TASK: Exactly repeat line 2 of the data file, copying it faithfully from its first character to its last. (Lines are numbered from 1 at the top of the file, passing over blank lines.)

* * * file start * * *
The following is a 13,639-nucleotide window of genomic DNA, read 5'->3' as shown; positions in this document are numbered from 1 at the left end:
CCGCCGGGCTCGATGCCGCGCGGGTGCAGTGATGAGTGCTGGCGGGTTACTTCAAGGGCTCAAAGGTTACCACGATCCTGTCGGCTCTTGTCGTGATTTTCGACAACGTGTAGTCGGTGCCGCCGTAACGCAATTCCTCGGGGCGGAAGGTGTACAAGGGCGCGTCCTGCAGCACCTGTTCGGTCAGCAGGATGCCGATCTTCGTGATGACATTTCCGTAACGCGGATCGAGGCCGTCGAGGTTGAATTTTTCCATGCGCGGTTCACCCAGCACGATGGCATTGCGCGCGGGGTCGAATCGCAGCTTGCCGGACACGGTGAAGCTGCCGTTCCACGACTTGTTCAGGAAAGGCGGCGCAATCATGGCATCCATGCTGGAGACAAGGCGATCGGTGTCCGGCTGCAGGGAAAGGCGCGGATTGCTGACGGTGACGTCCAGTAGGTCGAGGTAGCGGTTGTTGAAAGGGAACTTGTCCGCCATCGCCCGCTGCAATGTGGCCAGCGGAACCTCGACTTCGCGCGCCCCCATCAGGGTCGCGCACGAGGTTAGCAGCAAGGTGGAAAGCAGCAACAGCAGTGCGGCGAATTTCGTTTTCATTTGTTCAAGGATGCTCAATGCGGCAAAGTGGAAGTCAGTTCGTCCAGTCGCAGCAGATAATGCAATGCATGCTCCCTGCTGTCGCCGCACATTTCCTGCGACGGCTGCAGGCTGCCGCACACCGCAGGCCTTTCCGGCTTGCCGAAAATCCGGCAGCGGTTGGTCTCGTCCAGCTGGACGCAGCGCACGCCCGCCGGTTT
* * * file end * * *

CCGCCGGGCTCGATGCCGCGCGGGTGCAGTGATGAGTGCTGGCGGGTTACTTCAAGGGCTCAAAGGTTACCACGATCCTGTCGGCTCTTGTCGTGATTTTCGACAACGTGTAGTCGGTGCCGCCGTAACGCAATTCCTCGGGGCGGAAGGTGTACAAGGGCGCGTCCTGCAGCACCTGTTCGGTCAGCAGGATGCCGATCTTCGTGATGACATTTCCGTAACGCGGATCGAGGCCGTCGAGGTTGAATTTTTCCATGCGCGGTTCACCCAGCACGATGGCATTGCGCGCGGGGTCGAATCGCAGCTTGCCGGACACGGTGAAGCTGCCGTTCCACGACTTGTTCAGGAAAGGCGGCGCAATCATGGCATCCATGCTGGAGACAAGGCGATCGGTGTCCGGCTGCAGGGAAAGGCGCGGATTGCTGACGGTGACGTCCAGTAGGTCGAGGTAGCGGTTGTTGAAAGGGAACTTGTCCGCCATCGCCCGCTGCAATGTGGCCAGCGGAACCTCGACTTCGCGCGCCCCCATCAGGGTCGCGCACGAGGTTAGCAGCAAGGTGGAAAGCAGCAACAGCAGTGCGGCGAATTTCGTTTTCATTTGTTCAAGGATGCTCAATGCGGCAAAGTGGAAGTCAGTTCGTCCAGTCGCAGCAGATAATGCAATGCATGCTCCCTGCTGTCGCCGCACATTTCCTGCGACGGCTGCAGGCTGCCGCACACCGCAGGCCTTTCCGGCTTGCCGAAAATCCGGCAGCGGTTGGTCTCGTCCAGCTGGACGCAGCGCACGCCCGCCGGTTT